Page 43

System & Organisation

Order Fulfilment Process - `Current State' Analysis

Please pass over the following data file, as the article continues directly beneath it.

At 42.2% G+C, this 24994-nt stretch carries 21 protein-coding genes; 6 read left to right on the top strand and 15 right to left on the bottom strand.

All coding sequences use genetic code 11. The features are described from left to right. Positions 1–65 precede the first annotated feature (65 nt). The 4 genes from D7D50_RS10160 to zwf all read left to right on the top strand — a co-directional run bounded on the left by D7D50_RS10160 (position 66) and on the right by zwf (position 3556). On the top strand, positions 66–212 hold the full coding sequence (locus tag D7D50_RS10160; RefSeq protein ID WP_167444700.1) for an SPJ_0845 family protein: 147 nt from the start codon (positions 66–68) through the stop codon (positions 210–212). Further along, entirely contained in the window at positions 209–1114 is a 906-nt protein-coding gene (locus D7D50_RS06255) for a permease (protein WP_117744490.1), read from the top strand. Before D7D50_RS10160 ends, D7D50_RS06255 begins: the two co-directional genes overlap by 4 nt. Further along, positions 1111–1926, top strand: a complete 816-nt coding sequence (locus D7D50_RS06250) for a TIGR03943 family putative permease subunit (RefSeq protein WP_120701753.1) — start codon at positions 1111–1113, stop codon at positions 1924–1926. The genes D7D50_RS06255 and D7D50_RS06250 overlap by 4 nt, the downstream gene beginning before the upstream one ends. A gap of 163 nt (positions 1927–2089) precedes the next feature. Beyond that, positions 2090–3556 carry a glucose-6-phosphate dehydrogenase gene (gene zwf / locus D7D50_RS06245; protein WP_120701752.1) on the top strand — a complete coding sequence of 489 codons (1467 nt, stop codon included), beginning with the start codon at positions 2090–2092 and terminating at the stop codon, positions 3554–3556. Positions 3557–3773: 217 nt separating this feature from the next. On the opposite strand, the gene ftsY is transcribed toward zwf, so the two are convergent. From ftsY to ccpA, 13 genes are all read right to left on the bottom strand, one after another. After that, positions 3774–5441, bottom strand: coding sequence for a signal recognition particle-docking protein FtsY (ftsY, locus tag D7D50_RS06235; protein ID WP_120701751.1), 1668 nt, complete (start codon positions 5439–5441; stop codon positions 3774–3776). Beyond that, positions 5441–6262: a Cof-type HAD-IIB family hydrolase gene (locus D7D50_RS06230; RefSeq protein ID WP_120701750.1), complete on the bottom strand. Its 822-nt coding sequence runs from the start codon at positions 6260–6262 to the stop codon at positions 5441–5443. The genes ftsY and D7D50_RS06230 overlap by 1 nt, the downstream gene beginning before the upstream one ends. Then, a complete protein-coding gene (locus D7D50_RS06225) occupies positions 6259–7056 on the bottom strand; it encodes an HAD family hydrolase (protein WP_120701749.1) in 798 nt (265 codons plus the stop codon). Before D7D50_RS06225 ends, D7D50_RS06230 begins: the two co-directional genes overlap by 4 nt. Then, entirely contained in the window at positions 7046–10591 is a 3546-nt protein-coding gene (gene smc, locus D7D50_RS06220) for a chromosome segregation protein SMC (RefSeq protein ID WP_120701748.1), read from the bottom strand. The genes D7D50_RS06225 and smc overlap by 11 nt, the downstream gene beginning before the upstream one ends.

7.3

The 5 Future Challenges for the Auto Industry